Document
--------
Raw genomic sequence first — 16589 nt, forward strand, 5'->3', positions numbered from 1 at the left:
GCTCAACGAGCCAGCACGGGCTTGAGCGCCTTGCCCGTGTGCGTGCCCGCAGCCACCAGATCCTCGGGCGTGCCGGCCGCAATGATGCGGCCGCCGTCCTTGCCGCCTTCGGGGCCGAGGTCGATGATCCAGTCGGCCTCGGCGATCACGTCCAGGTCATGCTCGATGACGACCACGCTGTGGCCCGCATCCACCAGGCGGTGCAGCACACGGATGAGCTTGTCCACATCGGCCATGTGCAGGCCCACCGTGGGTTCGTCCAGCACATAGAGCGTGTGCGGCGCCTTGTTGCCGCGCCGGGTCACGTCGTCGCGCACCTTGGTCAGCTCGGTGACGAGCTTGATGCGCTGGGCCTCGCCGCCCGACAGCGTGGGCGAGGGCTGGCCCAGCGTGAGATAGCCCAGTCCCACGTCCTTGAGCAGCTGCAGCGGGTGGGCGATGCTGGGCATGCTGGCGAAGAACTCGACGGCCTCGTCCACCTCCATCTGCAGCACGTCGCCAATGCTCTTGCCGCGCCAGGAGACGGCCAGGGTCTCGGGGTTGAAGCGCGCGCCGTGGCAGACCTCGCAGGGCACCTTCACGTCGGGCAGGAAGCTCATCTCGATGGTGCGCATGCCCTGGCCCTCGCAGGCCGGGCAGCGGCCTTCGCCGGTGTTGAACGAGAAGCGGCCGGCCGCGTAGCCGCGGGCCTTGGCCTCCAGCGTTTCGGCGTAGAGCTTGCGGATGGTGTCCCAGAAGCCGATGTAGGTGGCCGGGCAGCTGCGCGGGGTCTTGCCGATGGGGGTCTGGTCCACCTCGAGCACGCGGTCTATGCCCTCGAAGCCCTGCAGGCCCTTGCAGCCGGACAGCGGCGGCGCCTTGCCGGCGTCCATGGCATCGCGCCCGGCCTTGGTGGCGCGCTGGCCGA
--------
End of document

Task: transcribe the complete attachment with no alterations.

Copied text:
Raw genomic sequence first — 16589 nt, forward strand, 5'->3', positions numbered from 1 at the left:
GCTCAACGAGCCAGCACGGGCTTGAGCGCCTTGCCCGTGTGCGTGCCCGCAGCCACCAGATCCTCGGGCGTGCCGGCCGCAATGATGCGGCCGCCGTCCTTGCCGCCTTCGGGGCCGAGGTCGATGATCCAGTCGGCCTCGGCGATCACGTCCAGGTCATGCTCGATGACGACCACGCTGTGGCCCGCATCCACCAGGCGGTGCAGCACACGGATGAGCTTGTCCACATCGGCCATGTGCAGGCCCACCGTGGGTTCGTCCAGCACATAGAGCGTGTGCGGCGCCTTGTTGCCGCGCCGGGTCACGTCGTCGCGCACCTTGGTCAGCTCGGTGACGAGCTTGATGCGCTGGGCCTCGCCGCCCGACAGCGTGGGCGAGGGCTGGCCCAGCGTGAGATAGCCCAGTCCCACGTCCTTGAGCAGCTGCAGCGGGTGGGCGATGCTGGGCATGCTGGCGAAGAACTCGACGGCCTCGTCCACCTCCATCTGCAGCACGTCGCCAATGCTCTTGCCGCGCCAGGAGACGGCCAGGGTCTCGGGGTTGAAGCGCGCGCCGTGGCAGACCTCGCAGGGCACCTTCACGTCGGGCAGGAAGCTCATCTCGATGGTGCGCATGCCCTGGCCCTCGCAGGCCGGGCAGCGGCCTTCGCCGGTGTTGAACGAGAAGCGGCCGGCCGCGTAGCCGCGGGCCTTGGCCTCCAGCGTTTCGGCGTAGAGCTTGCGGATGGTGTCCCAGAAGCCGATGTAGGTGGCCGGGCAGCTGCGCGGGGTCTTGCCGATGGGGGTCTGGTCCACCTCGAGCACGCGGTCTATGCCCTCGAAGCCCTGCAGGCCCTTGCAGCCGGACAGCGGCGGCGCCTTGCCGGCGTCCATGGCATCGCGCCCGGCCTTGGTGGCGCGCTGGCCGA